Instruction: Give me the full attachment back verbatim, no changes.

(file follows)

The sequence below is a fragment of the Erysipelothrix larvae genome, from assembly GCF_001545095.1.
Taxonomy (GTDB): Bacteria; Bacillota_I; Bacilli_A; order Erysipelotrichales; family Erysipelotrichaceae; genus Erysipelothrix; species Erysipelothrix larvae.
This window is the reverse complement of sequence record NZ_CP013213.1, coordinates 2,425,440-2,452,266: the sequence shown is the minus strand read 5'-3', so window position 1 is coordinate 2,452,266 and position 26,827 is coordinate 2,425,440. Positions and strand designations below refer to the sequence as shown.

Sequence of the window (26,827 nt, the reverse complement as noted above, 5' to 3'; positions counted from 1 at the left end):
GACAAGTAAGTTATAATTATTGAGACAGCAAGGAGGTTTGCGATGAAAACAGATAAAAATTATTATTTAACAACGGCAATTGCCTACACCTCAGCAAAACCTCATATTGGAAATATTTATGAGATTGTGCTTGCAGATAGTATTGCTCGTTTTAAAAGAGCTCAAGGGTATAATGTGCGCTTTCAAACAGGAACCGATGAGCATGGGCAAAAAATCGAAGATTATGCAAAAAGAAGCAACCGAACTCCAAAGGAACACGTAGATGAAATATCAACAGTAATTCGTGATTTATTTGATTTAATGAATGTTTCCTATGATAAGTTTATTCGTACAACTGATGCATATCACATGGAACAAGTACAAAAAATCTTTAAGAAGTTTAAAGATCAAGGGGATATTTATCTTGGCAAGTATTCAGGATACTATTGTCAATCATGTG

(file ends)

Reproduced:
The sequence below is a fragment of the Erysipelothrix larvae genome, from assembly GCF_001545095.1.
Taxonomy (GTDB): Bacteria; Bacillota_I; Bacilli_A; order Erysipelotrichales; family Erysipelotrichaceae; genus Erysipelothrix; species Erysipelothrix larvae.
This window is the reverse complement of sequence record NZ_CP013213.1, coordinates 2,425,440-2,452,266: the sequence shown is the minus strand read 5'-3', so window position 1 is coordinate 2,452,266 and position 26,827 is coordinate 2,425,440. Positions and strand designations below refer to the sequence as shown.

Sequence of the window (26,827 nt, the reverse complement as noted above, 5' to 3'; positions counted from 1 at the left end):
GACAAGTAAGTTATAATTATTGAGACAGCAAGGAGGTTTGCGATGAAAACAGATAAAAATTATTATTTAACAACGGCAATTGCCTACACCTCAGCAAAACCTCATATTGGAAATATTTATGAGATTGTGCTTGCAGATAGTATTGCTCGTTTTAAAAGAGCTCAAGGGTATAATGTGCGCTTTCAAACAGGAACCGATGAGCATGGGCAAAAAATCGAAGATTATGCAAAAAGAAGCAACCGAACTCCAAAGGAACACGTAGATGAAATATCAACAGTAATTCGTGATTTATTTGATTTAATGAATGTTTCCTATGATAAGTTTATTCGTACAACTGATGCATATCACATGGAACAAGTACAAAAAATCTTTAAGAAGTTTAAAGATCAAGGGGATATTTATCTTGGCAAGTATTCAGGATACTATTGTCAATCATGTG